Among several recent studies investigating pull factors, Skidmore proposes that identification with the conflict serves as a magnet attracting foreign fighters to Syria. 12 This conflict identity could a) be sectarian in nature reflecting the Sunni-Shiite struggle, b) arise from persisting effects of previous conflicts in nearby countries like Iraq and Afghanistan, and c) be based on failing U.S. policies related to the present clash.
Duyvesteyn and Peeters use comparative case studies to investigate why the conflict in Syria attracts more foreigners willing to fight without substantial pay and without any apparent link to the conflict other than religious affinity with the Muslim side. (13) The authors claim that the diverging levels of Muslim foreign fighter recruitment in the most recent conflicts, including the one in Syria, can largely be explained by three factors: access to the battlefront, internal cohesion or group unity and chances of success in battleground. They argue that all three factors are relevant to explain the record number of foreign fighters in Syria, as access to the Syrian battlefront was significantly easy. Once present on the ground, the chances of success were high as the IS was actively realizing the reestablishment of the Caliphate. (14) Interestingly, the authors also note that in reality, both rebel and opposition groups lack internal cohesion. Nevertheless, IS propaganda has been relatively successful in luring people into jihad.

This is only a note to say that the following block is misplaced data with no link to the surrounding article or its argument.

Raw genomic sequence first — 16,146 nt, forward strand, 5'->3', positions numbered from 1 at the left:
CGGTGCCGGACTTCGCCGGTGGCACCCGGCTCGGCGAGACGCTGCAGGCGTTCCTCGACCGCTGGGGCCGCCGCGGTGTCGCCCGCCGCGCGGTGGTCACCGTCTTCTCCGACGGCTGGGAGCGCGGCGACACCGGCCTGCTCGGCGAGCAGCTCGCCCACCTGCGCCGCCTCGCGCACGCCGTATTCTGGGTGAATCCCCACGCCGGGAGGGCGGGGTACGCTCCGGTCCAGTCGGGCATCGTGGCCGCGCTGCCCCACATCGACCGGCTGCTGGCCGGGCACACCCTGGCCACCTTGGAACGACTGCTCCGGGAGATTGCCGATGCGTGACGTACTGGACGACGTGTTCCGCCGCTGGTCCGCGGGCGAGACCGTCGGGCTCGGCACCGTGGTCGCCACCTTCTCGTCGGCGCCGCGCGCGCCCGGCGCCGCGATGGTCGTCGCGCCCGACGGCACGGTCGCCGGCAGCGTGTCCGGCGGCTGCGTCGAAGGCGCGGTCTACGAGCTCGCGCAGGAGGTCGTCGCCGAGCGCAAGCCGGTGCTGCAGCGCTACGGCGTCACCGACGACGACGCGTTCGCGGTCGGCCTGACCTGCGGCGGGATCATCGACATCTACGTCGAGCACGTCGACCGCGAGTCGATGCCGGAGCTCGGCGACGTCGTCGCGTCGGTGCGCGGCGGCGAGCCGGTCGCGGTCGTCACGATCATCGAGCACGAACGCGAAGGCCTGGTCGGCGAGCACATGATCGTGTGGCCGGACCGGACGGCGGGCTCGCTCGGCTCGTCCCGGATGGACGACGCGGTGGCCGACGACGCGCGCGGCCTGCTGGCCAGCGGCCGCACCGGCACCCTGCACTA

Other studies focus on the push factors behind recruitment to militant Islamist groups - what Thomas Hegghammer calls the “underlying determinants of supply”. 15 Using a series of correlations, Verwimp shows that in a sample of European countries, a positive correlation exists between the gap in employment and education between first- and second-generation migrants and non-migrants on the one hand, and the number of foreign fighters going to Syria per million of sending country population on the other hand.(16)
Examining factors associated with Islamist violence in OECD countries as well as in Syria, Thomas finds that OECD countries appear to experience Islamist violence as a result of large numbers of economically and socially segregated immigrants from the Middle East and North Africa.(17) These immigrants do not benefit from the relatively high living standards or levels of equality in their host countries. Consequently, more of them radicalize and participate in Islamist violence – either in Syria or in their new home. Moreover, the author shows that, for all non-OECD countries, stronger civil liberties appear to decrease both domestic Islamist violence and the outflow of foreign fighters to Syria. This finding coincides with those of Krueger, who reports that countries with low levels of civil liberties or political rights are likely to have had more of their citizens join the Iraqi insurgency.(18)